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Xeriscape Gardening
by Dr. Oneida Cramer

The annual Xeriscape Tour of gardens, sponsored by the City of Dallas Water Utilities, during the first weekend in June took on anew dimension this year with the implementation of the new summertime water restrictions for Dallas residents, which states that sprinkler systems can not run between 10 am and 6 pm from June 1 though September 30.

For Judy Fender, master gardener and landscape consultant (214-367-8799), whose home was on the tour, the new water restrictions did not change her gardening techniques one iota.

?I have no sprinkler system, ? said Fender. ?If you plan wisely and plant wisely, most of your plants will do well on normal rainfall and only have to be supplemented, after they?re established, if we don?t have rain for a period of time.? She does use soaker hoses, however, which is permissible according to the new policy. And she supplements her roses, but only by hand watering with a hose. Hand watering is also permitted under the new restrictions.

?If you?re capable or able, physically, to go out in the garden and hand water, that?s your time to really enjoy the garden. It?s like putting the lines on the doorframe and watching your child grow. It?s not a chore; it?s like?oh, how this has grown, I?ve got to trim it.? In addition to the occasional watering and pruning, Fender?s xeriscape garden requires very little maintenance.

?I like to enjoy my garden,? Fender said. ?I don?t want to be a slave to it. So, if something is a problem in the garden, I can always pick it up, compost it?that?s what shovels and pruners are for.?

?I use my yard as a test garden, too,? Fender said. ?I?ll buy different plants and things to see just how they do. There are so many things that you can grow here and have an attractive yard 12 months of the year. And there are so many things that you can bring into your yard that will flower or berry or fruit or seed and will attract birds.?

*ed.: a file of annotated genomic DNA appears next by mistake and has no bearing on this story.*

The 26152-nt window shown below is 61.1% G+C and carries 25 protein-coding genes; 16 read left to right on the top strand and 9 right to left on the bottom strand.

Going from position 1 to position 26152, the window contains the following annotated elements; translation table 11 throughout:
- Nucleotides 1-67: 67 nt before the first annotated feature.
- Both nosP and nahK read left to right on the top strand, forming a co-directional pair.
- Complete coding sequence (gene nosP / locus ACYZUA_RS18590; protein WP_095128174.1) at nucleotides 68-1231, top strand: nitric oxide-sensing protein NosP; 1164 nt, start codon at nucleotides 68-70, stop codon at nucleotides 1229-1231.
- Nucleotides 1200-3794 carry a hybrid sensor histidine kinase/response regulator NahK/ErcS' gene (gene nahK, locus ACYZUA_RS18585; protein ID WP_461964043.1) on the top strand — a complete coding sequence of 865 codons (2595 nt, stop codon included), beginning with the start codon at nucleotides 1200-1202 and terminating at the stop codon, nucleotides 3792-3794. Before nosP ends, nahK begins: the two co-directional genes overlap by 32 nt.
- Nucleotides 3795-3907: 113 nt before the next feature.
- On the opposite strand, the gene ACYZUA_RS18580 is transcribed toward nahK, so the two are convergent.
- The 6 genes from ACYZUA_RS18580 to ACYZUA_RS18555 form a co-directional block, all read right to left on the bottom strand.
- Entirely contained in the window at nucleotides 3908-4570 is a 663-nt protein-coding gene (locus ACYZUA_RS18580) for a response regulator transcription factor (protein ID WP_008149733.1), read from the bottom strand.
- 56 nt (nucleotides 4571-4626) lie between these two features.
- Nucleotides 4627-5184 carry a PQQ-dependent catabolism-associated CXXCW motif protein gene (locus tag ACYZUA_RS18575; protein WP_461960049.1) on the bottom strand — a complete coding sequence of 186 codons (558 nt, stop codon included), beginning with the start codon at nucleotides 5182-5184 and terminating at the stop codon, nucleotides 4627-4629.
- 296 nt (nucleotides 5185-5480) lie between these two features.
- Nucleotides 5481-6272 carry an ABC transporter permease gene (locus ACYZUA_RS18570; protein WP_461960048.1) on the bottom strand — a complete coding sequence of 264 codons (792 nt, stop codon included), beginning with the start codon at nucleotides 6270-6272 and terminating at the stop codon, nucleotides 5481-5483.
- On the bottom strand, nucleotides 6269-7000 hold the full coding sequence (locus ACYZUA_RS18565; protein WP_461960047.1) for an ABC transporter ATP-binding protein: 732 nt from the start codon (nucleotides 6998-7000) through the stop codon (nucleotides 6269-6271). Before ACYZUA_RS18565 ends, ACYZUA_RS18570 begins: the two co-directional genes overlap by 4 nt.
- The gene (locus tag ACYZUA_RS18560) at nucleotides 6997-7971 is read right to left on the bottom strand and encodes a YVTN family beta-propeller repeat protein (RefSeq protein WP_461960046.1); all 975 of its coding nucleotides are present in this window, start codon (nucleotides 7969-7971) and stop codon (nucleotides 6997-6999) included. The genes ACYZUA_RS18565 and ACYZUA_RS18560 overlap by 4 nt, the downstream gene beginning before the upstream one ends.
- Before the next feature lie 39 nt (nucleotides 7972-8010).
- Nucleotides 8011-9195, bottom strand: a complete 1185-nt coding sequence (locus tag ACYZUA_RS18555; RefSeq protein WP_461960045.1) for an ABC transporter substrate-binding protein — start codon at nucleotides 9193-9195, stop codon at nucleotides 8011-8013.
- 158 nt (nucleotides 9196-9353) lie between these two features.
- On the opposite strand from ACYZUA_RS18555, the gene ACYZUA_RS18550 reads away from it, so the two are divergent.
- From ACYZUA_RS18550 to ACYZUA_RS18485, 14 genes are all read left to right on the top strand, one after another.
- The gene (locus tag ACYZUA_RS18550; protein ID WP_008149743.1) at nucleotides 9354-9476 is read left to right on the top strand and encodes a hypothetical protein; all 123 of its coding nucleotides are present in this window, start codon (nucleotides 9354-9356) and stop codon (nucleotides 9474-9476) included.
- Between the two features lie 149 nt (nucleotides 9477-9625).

?Knowing Judy, she doesn?t fuss over individual plants at all,? said Garden writer and photographer, Larry Maupin (214-349-3133) who was photographing the Fender garden on the day of the tour.

The highest maintenance kind of landscape is what?s called the monoculture where you have nothing but shrubs and holly, for example; basically just two species, according to Maupin.

?If something attacks your holly or your grass, then you?ve lost half your landscaping,? Maupin said But in a xeriscape garden, there is very little concentration of any one kind of plant anywhere. And it?s that separation that reduces the spread of plant specific diseases. Take, for example, that over a hundred varieties of roses can be found scattered through out the Fender garden. Yet, her garden is not considered a rose garden although she does concentrate the roses into a rose garden path that runs along the east side of the house. The roses are placed about ten feet apart with other plants in between. And often, these other plants repel the insects that attack roses.